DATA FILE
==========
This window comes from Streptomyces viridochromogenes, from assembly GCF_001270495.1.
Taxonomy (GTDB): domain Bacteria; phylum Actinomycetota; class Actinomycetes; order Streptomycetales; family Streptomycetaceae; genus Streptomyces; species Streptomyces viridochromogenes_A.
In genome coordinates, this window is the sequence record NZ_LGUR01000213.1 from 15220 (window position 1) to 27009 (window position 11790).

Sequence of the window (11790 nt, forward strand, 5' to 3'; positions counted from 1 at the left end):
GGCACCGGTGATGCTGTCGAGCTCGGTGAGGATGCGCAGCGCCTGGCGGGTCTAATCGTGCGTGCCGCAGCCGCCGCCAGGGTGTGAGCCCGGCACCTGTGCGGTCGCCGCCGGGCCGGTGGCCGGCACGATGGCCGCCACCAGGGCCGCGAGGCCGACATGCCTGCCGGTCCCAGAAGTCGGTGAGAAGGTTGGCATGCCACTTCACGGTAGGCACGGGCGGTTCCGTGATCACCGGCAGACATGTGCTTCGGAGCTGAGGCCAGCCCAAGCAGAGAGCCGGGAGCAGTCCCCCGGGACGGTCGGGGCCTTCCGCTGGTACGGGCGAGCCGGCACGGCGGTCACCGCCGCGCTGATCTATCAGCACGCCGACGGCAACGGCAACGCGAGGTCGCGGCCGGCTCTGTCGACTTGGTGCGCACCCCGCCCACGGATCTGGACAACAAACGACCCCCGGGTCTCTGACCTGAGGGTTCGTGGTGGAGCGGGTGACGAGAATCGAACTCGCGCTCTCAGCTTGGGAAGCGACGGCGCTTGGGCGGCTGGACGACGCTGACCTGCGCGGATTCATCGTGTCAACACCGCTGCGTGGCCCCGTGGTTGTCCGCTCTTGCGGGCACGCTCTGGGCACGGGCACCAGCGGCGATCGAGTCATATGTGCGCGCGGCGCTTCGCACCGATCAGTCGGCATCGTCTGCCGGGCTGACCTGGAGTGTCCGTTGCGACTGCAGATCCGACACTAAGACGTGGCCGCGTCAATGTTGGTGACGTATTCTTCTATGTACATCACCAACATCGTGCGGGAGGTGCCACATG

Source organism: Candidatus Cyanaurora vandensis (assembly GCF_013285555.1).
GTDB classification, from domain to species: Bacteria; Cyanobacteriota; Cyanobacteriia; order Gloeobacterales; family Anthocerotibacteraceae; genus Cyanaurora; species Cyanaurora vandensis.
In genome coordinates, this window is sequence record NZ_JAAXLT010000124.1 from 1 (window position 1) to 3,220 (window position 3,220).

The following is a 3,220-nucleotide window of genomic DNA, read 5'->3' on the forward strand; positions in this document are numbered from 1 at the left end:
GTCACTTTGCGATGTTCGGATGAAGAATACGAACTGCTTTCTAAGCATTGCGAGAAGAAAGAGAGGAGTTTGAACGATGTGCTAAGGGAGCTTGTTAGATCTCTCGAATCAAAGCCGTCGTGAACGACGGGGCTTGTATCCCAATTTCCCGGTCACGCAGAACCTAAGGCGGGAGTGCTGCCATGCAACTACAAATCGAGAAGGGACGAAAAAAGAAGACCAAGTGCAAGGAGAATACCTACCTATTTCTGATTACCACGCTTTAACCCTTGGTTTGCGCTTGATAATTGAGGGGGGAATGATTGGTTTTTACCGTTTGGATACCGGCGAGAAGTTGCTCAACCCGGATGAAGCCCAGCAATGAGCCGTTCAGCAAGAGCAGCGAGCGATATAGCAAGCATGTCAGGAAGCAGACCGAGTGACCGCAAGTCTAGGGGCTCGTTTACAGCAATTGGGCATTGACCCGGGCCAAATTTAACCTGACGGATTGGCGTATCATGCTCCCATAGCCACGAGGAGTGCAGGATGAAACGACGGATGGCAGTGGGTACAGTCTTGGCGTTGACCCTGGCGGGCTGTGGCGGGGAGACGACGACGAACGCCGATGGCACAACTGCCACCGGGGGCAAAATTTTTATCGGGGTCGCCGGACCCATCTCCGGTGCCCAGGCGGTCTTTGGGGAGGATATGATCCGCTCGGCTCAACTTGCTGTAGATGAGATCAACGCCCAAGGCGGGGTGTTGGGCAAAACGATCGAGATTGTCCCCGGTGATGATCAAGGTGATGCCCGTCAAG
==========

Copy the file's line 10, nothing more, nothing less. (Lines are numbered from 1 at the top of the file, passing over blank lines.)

GTCACTTTGCGATGTTCGGATGAAGAATACGAACTGCTTTCTAAGCATTGCGAGAAGAAAGAGAGGAGTTTGAACGATGTGCTAAGGGAGCTTGTTAGATCTCTCGAATCAAAGCCGTCGTGAACGACGGGGCTTGTATCCCAATTTCCCGGTCACGCAGAACCTAAGGCGGGAGTGCTGCCATGCAACTACAAATCGAGAAGGGACGAAAAAAGAAGACCAAGTGCAAGGAGAATACCTACCTATTTCTGATTACCACGCTTTAACCCTTGGTTTGCGCTTGATAATTGAGGGGGGAATGATTGGTTTTTACCGTTTGGATACCGGCGAGAAGTTGCTCAACCCGGATGAAGCCCAGCAATGAGCCGTTCAGCAAGAGCAGCGAGCGATATAGCAAGCATGTCAGGAAGCAGACCGAGTGACCGCAAGTCTAGGGGCTCGTTTACAGCAATTGGGCATTGACCCGGGCCAAATTTAACCTGACGGATTGGCGTATCATGCTCCCATAGCCACGAGGAGTGCAGGATGAAACGACGGATGGCAGTGGGTACAGTCTTGGCGTTGACCCTGGCGGGCTGTGGCGGGGAGACGACGACGAACGCCGATGGCACAACTGCCACCGGGGGCAAAATTTTTATCGGGGTCGCCGGACCCATCTCCGGTGCCCAGGCGGTCTTTGGGGAGGATATGATCCGCTCGGCTCAACTTGCTGTAGATGAGATCAACGCCCAAGGCGGGGTGTTGGGCAAAACGATCGAGATTGTCCCCGGTGATGATCAAGGTGATGCCCGTCAAG